"Many family members and even medical professionals are reluctant to bring up this topic," said Elizabeth Dugan, Ph.D., associate professor of gerontology at the University of Massachusetts, Boston and author of The Driving Dilemma: The Complete Resource Guide for Older Drivers and their Families. "Driving is so closely tied to a sense of freedom and autonomy."
But having this conversation, difficult though it may be, is vitally important. According to the Centers for Disease Control and Prevention (CDC), per mile traveled, starting at age 75 and increase notably after age 80. Alarmingly, an average of are injured in the U.S. in car crashes every day.
How can you know for sure when senior parents should stop driving and that it's time to broach this sensitive topic? It's not simply a matter of age; some elderly people can continue driving well into their 80s and others may have their driving compromised much earlier by illness, medication, or factors of aging. The American Association of Retired Persons () has a helpful list of signs that indicate it may be time to limit or stop driving. The list includes things like frequent "close calls," getting lost, issues with eyesight, and easily becoming distracted. Once you've decided to have the talk, here are some tips for making it comfortable and effective:
- Take a ride to assess your parent's driving skills yourself. It's a great conversation starter. "It can be helpful to take a ride with your parent, and then debrief them afterwards," recommends Dugan. "You can say, 'I know this is difficult, but you seem to have trouble making left hand turns.'" Be especially observant about how your parent handles situations involving right-of-way. Studies of crashes involving seniors have found that failure to yield the right-of-way is one of the most common driving errors.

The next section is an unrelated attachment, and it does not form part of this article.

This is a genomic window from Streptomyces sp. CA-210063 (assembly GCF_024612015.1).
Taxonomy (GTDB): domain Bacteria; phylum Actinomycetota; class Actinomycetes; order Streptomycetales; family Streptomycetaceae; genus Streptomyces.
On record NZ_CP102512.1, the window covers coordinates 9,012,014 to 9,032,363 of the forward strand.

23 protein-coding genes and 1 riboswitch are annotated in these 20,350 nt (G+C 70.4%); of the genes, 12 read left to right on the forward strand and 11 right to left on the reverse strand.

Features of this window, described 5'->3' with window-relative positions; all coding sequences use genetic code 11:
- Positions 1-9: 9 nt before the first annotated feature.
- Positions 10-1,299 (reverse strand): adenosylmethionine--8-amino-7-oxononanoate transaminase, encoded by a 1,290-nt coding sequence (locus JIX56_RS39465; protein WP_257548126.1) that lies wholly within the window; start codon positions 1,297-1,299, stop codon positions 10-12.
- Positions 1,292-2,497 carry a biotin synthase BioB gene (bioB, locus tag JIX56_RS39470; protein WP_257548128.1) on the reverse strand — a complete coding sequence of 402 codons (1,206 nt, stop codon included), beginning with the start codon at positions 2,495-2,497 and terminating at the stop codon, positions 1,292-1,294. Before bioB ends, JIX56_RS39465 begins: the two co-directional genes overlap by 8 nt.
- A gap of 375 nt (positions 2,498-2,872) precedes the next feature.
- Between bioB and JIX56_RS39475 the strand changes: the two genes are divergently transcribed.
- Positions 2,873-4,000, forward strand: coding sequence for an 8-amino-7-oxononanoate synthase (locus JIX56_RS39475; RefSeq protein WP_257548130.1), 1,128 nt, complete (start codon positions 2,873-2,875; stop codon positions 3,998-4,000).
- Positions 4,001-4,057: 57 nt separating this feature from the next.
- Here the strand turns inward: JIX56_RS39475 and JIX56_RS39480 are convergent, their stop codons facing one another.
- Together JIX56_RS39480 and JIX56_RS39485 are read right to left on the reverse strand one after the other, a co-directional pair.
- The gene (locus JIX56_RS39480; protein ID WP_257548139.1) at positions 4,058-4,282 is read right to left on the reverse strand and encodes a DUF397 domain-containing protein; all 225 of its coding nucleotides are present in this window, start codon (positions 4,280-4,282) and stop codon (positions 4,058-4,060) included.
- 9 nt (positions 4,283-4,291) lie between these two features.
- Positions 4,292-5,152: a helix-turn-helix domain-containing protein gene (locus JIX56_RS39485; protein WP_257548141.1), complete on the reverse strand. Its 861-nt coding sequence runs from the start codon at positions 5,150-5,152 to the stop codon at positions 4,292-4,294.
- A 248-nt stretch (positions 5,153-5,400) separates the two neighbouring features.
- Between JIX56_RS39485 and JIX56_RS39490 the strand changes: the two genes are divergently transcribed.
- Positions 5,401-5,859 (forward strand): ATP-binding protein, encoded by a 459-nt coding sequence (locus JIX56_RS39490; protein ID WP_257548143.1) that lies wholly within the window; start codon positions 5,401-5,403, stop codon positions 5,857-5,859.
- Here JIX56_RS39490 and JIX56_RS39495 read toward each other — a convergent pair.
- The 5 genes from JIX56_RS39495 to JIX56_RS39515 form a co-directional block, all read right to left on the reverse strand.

- Keep your tone respectful and sympathetic. Driving represents autonomy, mobility, and social life. You're not bringing up this topic to be cruel and take away your parent's independence. You're having the discussion because you love your parents and are worried about their health and safety. "You're not saying, 'Give me the keys,'" says Dugan, "but 'I care for you and I want you to be as healthy, mobile and independent as possible. If you can't drive, then we'll work together to figure out something else.' The tone you take can make a big difference."
- Provide alternative options. Follow up and help your parents find ways to continue their current activities even if they can't drive. Perhaps friends and family members can pitch in. In many areas there are public transportation options specifically for seniors. Often church and community groups provide local senior transport too.
- Get experts involved, if necessary. If your parent seems unreceptive to your message, schedule a medical appointment to see if illness or medication is affecting their driving. Make sure your parent has an annual eye exam. A doctor can also refer your parent to a driving clinic to have his/her skills assessed by a professional.
- Keep an open, ongoing dialogue. Finally, don't stop talking after just one conversation. Return to the topic periodically, and continually reassess your parent's driving. A change in skills behind the wheel doesn't necessarily mean going from driving anywhere to driving nowhere. A senior driver may be fine with familiar local driving, or driving only during daytime hours. "It's not one conversation that you have to get right," says Dugan. "Think about it as a process," a process with the goal of keeping your parents as active as possible AND as safe as possible.